When selves fall apart: the role of multiple identities in negotiating destabilised identification
|Speaker:||Jennifer Petriglieri , INSEAD Business School, France |
|Date: ||Tuesday 12 February 2013|
|Location: ||Bateman Lecture Theatre |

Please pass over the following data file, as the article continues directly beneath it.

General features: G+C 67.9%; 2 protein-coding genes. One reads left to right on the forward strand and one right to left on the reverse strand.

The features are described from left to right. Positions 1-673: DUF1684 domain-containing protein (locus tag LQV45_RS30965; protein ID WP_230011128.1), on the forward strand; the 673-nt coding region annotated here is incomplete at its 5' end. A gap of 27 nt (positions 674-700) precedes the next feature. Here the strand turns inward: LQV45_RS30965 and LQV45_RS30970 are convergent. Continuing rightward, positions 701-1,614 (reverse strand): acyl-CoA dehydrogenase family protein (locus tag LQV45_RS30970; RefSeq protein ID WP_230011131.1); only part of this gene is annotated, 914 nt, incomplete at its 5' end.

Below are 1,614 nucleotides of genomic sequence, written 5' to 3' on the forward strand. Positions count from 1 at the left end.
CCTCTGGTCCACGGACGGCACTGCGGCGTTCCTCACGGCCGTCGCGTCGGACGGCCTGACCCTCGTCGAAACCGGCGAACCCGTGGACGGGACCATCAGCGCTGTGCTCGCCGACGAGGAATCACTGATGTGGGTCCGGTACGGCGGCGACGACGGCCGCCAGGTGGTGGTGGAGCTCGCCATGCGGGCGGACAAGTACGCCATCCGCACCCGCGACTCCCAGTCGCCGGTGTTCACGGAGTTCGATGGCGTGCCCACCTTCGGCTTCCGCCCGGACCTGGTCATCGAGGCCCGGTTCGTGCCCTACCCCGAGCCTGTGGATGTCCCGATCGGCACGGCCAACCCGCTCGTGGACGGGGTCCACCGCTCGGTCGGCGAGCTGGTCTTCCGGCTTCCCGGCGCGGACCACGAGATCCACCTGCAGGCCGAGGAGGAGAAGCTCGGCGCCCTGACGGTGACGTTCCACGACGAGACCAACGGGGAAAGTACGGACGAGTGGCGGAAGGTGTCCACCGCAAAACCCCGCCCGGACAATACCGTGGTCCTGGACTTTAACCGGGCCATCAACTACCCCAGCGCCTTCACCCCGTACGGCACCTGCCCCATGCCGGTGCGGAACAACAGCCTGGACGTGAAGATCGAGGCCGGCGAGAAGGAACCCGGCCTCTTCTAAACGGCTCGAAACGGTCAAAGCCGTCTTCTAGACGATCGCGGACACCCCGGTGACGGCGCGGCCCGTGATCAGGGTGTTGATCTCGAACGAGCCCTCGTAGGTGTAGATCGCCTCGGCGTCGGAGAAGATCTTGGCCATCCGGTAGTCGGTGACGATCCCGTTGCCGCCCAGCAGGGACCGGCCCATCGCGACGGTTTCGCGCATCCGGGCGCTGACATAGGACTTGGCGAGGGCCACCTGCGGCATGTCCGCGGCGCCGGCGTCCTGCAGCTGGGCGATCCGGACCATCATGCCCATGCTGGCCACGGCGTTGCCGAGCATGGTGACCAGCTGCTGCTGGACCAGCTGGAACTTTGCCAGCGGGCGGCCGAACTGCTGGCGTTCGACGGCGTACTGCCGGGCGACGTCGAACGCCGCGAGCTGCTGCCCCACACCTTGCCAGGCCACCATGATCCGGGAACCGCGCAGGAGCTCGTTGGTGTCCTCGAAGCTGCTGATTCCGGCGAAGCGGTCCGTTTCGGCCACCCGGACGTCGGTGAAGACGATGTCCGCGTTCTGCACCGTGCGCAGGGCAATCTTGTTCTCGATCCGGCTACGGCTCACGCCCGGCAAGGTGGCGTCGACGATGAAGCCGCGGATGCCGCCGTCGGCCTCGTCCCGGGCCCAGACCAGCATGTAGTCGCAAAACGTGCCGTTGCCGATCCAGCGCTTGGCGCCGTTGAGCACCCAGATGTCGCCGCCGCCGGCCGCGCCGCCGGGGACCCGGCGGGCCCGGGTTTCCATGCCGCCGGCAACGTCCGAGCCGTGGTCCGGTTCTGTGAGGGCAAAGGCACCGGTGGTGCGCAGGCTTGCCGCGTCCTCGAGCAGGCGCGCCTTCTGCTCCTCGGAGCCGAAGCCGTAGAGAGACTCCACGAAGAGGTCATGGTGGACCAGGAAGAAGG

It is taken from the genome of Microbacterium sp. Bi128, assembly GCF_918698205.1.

Through a qualitative study of BP executives during and after the 2010 Gulf of Mexico oil spill incident, I examine when and how organisational identification survives threats to organisational identity. I found that such threats destabilized members’ identification by throwing into question the identity meanings that connected individuals to their collective. Whether, and in what state, executives’ organisational identification survived destabilization depended on whether they could restore the organisational identity meanings threatened by the incident. Full restoration of these threatened meanings rested on executives gaining a new role that enabled them to take direct action in, and thus reconnect to, one of the domains of BP’s threatened organisational identity. When such direct tangible action was not possible, the audiences of their other identities—people with whom executives interacted when enacting non-BP related identities—became relevant for determining whether or not reidentification was possible. In these cases, the social support, or lack thereof, of these audiences was vital in restoring, or undermining, identity meanings and thus enabling, or killing, the possibility of reidentification. Building on these findings, I develop a model of negotiating destabilized identification and discuss its implications for theories of identity threat, identification, and the self.